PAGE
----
In 1921, the number of Jews reached 18,360, ie 38.3% of the total population, while the entire poviat was inhabited by 22,427. During the next 10 years, the number of Jews in the town decreased by over 1,000. people in connection with migration and emigration, including to Palestine. In 1928, Dr. Henryk Reichman was elected deputy mayor, which caused protests from the local National Democratic Party.
In 1939, about 20,000 people lived in Przemyśl. Jews, constituting 34.1% of the total population. They owned 30.1% of buildings as of 1932, but in Śródmieście – as much as 68.4%. In 1926, about 90% of the commercial outlets in the city were owned by Jews; by the end of the interwar period, this number had decreased by approx. 10%. In 1930, about 40 hawkers were withdrawn from the licenses because they did not meet the hygiene requirements.
In the interwar period, there was a Farmers’ Association of the Jewish Agricultural Society in Przemyśl. Szymon Morgenroth was at the head of the Merchants’ Association, uniting 512 people in 1939. The Association of Jewish Craftsmen, Jad Charuzim, chaired by Leon Nussenfeld, had about 250 members. Baker’s journeymen were associated in the Chesed Uemed Charity Helpers Association. There were also: Union of Professional Workers at Macy’s Bakery, Association of Jewish Needle Masters, Union of Professional Tailors, Association of Butcher Workers, Trade Union of Jewish Traders and Trade Union of Jewish Private Officials, which in 1938 had 209 members. The intelligentsia met at the Jewish Social Club and the Scientific Reading Room. The Merchants’ Association established the Cooperative Merchants and Industrialists Bank. In addition, there were also: Discount Society, Credit Union (with 988 members in 1932), Credit Banking Society and Banking Association for Trade and Industry, as well as Spółdzielczy Bank Handlowy, which in 1938 had 490 shareholders, and Gemilut Chesed credit unions.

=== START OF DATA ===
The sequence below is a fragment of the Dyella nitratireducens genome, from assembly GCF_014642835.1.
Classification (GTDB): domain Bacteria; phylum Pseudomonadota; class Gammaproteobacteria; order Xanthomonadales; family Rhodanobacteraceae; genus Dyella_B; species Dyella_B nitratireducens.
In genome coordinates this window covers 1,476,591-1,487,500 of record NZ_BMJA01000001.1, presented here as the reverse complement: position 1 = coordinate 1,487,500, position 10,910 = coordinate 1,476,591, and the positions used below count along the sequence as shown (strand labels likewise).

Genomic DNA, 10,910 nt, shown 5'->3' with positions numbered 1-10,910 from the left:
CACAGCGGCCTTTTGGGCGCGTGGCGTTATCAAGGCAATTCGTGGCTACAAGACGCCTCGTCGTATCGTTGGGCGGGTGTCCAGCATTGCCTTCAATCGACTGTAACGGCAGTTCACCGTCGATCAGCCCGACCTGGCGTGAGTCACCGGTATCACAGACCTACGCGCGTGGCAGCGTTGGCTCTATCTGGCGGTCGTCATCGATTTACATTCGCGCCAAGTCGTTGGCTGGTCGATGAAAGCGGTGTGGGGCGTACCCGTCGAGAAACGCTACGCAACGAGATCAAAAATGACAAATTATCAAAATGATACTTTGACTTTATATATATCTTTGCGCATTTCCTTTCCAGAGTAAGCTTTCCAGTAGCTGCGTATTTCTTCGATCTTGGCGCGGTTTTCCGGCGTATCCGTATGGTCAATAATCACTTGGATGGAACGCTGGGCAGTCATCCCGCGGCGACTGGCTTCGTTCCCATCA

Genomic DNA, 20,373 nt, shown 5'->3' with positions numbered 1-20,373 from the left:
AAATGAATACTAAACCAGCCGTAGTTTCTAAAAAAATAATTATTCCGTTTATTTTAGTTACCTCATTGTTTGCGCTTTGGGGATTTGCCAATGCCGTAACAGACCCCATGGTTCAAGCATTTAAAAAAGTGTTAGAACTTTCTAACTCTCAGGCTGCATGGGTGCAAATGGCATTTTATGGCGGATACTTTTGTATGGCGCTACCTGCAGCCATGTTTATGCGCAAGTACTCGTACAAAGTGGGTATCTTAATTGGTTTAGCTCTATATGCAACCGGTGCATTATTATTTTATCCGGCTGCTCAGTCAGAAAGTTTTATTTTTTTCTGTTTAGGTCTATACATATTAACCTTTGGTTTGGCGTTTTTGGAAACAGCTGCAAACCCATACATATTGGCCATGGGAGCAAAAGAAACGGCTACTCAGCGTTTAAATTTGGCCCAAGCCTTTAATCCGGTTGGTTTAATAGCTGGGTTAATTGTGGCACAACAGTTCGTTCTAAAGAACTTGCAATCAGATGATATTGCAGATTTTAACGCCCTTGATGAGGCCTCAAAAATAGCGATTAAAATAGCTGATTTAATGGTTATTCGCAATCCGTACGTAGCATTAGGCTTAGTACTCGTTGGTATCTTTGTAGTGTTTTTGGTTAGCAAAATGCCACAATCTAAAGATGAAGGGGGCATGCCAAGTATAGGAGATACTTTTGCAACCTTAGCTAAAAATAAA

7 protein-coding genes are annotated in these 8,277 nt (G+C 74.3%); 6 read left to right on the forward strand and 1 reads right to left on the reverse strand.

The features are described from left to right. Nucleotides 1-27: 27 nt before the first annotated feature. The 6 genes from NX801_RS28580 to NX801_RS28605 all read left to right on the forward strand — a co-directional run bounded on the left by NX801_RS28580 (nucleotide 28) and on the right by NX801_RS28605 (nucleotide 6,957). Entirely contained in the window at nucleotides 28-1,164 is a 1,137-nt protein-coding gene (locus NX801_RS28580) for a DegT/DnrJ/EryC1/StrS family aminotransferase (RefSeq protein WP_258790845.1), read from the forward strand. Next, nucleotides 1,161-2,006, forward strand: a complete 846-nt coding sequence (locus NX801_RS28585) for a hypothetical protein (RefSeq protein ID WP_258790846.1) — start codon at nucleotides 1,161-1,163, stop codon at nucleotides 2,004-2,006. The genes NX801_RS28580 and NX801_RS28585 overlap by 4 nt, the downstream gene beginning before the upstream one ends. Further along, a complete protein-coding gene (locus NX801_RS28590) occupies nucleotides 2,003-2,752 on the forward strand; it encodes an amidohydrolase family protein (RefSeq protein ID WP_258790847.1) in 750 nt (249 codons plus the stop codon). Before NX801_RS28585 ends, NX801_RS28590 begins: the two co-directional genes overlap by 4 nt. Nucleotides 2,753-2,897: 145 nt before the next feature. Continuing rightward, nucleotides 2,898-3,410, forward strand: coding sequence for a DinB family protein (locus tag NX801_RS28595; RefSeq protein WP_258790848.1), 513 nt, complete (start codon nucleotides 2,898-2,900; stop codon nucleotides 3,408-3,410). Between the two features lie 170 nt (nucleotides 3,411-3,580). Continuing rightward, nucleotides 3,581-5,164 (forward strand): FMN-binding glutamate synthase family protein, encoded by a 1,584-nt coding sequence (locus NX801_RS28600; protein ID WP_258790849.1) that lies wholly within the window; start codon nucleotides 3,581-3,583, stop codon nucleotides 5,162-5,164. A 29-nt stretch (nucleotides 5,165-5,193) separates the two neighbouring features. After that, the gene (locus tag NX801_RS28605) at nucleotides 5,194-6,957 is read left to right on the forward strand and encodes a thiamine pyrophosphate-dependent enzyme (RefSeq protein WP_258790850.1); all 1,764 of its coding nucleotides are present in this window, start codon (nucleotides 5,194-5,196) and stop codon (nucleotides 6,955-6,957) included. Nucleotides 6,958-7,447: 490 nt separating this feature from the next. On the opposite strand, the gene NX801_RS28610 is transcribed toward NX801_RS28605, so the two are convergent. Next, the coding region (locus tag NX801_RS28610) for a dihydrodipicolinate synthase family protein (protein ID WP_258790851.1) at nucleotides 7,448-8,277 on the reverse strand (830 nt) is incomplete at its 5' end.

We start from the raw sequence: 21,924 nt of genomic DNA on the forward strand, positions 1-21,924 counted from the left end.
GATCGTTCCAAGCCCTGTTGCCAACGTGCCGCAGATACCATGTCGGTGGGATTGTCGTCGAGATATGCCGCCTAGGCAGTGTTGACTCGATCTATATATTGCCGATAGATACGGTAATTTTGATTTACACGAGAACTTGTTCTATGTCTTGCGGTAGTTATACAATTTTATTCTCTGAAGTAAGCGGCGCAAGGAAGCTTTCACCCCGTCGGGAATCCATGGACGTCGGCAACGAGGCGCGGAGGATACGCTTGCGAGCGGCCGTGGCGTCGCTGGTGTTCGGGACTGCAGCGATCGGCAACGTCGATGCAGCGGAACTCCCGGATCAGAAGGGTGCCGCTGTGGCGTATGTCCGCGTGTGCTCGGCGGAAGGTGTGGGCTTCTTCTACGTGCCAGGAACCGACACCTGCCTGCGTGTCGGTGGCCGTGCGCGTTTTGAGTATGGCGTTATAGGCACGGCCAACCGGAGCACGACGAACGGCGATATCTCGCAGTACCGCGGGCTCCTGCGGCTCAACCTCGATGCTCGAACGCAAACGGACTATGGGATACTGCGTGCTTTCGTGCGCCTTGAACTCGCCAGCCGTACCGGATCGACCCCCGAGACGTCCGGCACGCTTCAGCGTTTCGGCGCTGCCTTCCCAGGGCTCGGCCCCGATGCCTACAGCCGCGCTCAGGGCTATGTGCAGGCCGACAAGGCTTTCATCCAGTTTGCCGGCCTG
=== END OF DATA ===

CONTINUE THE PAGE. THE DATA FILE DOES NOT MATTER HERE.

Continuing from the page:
The religious community and Jewish associations had eight synagogues. They were: the old synagogue from 1590, located in Śródmieście, at ul. Żydowska, with a polychrome from 1810, restored in the years 1910–1914; the synagogue in Zasanie; the Templ synagogue, at the disposal of the Association of the Temple of Progressives; synagogue at ul. Słowacki (the so-called Scheinbach); synagogue at ul. Unia Brest (the last two were at the disposal of the New Israel Temple Association); synagogue at ul. Serbińska, belonging to the Klaus Association; synagogue at ul. Wałowa, belonging to the Bejs ha-Midrasz Wielki Association; synagogue at ul. Serbińska, at the disposal of the Baron Mojżesz Hirsz Foundation.
There were two cemeteries in Przemyśl: the old one from the 16th century and the new one, established in 1822. Until its devastation, the older one had at least 27 matzevot from the 17th century, with the oldest one from 1574. There was also a tombstone of Samuel Szmelke from 1628. r., chairman of the Przemyśl kehilla and the senior of Przemyśl Jews. The community and associations also owned other buildings that served as religious and educational facilities: ritual baths, kosher slaughterhouses, houses for the poor, an orphanage for Jewish children, and a co-educational gymnasium. The Handicraft Workshop Society ran a female tailoring school, and the Jewish Society of the People’s and Secondary School – a co-educational gymnasium. The religious school was also run by the Association of the Israeli School in Przemyśl Bejt Talmud, as we said – financially supported by the tzadik Aron Rokeach from Bełz. There were 4 foundations for the poor: Mojżesz Schiffer, Fischler Goldman, Perla Tombak and the foundation for poor Jewish youth.